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If you've decided to buy a used handgun, start with a thorough inspection. Buying a used handgun requires more care and attention, especially if you're not buying from a licensed gun dealer. If you're buying a handgun from a private party seller, take the time to check for damage. Here are four areas you should inspect when buying a used handgun.
Check the Frame
When you're inspecting a used handgun, start with the outside. The first thing you need to do is check the frame. Depending on the age of the gun, the frame may have cracks, especially along the stress point. If you're looking at a semi-automatic handgun, it's also important that you pay close attention to the slide. Before you purchase a used semi-automatic handgun, you want to test the slide. There should be fluid movement without any grabs, drags, or delays. If you find any problems with the frame or the slide, you might want to continue your search.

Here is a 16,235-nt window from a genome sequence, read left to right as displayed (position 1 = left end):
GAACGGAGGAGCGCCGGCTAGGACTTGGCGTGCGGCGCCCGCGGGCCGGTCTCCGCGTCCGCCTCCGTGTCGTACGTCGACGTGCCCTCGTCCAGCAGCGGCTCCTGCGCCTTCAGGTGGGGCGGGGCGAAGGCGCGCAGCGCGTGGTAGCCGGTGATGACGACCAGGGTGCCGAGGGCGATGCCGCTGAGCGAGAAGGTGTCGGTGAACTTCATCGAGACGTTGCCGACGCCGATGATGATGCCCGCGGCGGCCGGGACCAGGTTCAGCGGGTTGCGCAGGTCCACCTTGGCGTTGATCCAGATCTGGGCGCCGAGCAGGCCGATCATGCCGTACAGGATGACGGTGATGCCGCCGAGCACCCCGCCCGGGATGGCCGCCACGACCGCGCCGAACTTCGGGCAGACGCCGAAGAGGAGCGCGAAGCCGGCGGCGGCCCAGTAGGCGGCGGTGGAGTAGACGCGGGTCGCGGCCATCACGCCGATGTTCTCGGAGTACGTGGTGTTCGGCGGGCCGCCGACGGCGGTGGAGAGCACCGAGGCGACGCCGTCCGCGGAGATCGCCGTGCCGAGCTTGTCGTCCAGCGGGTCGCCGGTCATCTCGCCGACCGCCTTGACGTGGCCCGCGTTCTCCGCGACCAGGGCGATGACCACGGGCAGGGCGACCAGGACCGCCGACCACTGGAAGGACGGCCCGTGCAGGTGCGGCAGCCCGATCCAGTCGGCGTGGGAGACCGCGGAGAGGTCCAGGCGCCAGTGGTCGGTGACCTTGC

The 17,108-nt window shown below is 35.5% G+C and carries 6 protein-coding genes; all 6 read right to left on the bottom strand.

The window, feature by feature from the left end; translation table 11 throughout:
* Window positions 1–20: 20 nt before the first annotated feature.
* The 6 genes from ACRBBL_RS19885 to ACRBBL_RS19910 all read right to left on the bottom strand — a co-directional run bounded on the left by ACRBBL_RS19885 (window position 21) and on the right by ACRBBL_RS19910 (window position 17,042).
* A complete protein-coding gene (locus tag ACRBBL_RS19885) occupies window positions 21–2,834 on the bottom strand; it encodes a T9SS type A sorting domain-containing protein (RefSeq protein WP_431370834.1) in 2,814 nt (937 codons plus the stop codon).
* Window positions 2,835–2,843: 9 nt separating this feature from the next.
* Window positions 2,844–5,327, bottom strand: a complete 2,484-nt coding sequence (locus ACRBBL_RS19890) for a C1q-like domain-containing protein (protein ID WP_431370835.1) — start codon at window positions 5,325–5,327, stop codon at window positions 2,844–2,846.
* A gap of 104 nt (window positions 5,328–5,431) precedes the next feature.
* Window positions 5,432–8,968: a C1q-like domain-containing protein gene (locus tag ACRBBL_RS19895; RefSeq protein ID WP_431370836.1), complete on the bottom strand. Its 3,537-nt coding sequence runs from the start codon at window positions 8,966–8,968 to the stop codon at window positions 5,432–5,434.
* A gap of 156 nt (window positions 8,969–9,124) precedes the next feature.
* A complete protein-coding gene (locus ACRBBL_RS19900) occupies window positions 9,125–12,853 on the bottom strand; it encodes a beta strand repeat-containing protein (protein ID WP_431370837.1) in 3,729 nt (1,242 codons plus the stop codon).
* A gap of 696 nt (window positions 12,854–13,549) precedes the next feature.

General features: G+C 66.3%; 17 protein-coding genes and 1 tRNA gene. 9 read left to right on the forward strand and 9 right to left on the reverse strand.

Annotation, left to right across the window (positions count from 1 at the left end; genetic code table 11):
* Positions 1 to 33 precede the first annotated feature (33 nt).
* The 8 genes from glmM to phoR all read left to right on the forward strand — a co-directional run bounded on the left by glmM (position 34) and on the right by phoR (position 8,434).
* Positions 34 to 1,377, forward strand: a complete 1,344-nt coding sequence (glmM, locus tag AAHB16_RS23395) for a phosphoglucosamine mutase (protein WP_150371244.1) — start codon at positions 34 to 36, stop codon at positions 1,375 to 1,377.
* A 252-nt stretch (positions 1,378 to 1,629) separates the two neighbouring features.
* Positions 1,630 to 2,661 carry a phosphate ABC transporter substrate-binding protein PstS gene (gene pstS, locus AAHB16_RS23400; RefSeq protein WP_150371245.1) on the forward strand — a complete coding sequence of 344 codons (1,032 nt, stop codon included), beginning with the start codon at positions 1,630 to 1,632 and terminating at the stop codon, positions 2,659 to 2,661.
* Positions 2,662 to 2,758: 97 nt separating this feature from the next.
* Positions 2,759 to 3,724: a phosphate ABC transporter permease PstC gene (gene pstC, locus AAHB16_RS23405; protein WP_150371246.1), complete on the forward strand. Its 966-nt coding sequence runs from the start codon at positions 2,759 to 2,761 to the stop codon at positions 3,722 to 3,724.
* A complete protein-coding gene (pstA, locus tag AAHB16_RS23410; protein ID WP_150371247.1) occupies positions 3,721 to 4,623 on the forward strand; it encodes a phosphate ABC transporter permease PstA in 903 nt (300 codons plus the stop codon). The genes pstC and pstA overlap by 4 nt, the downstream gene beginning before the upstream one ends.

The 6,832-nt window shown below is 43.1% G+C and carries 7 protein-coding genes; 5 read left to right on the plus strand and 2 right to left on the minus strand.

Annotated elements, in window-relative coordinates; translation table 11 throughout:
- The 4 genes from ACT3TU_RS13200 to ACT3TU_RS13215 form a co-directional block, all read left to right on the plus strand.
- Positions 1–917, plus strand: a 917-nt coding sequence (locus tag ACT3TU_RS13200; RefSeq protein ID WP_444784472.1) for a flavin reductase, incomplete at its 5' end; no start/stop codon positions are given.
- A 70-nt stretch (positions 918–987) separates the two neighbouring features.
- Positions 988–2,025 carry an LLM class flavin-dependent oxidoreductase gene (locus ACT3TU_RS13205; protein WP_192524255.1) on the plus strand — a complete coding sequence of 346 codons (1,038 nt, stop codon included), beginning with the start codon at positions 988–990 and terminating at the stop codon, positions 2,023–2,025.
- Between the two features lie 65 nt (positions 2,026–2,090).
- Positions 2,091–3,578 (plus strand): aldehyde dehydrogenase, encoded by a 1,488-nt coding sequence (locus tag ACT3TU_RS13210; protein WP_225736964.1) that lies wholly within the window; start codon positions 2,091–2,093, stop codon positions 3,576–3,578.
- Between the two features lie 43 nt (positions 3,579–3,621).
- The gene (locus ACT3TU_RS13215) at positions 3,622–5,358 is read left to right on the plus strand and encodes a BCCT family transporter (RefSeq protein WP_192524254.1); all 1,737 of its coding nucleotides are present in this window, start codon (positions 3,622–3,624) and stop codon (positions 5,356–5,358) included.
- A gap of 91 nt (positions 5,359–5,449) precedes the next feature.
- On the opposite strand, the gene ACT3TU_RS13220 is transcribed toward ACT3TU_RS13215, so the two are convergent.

Feel the Barrel
Once you've inspected the frame and the slide, you need to focus on the barrel. The best way to do that is to trust your hands. With the gun disassembled, use your finger to feel along the length of the barrel. The throat of the barrel should feel wider than the top edges. But the entire barrel should feel uniform and without bulges. If there are bulges or deformities, there could be too much pressure on the barrel during firing. If you don't want to go to the expense of replacing the barrel, continue looking for another used handgun.
Move the Cylinder
If you're in the market for a used revolver, pay close attention to the cylinder. You want to be able to move it into place without sticking. When you cock a handgun, the cylinder and chamber should move into place. You should be able to feel the cylinder engage, and you should see the chambers align. It's the alignment that ensures a straight trajectory for the bullet. If the timing of the gear is off, the alignment won't be accurate. If you notice problems with the cylinder, continue your search.
Inspect the Bore
After you've checked the frame, barrel, and cylinder, you may think your work is done. But it's not. You still need to inspect the bore. When you look inside the barrel, you should be able to see the machine grooving. But you shouldn't be able to see any pits or scrapes. If you don't see pits or scratches, the boring is in good condition.
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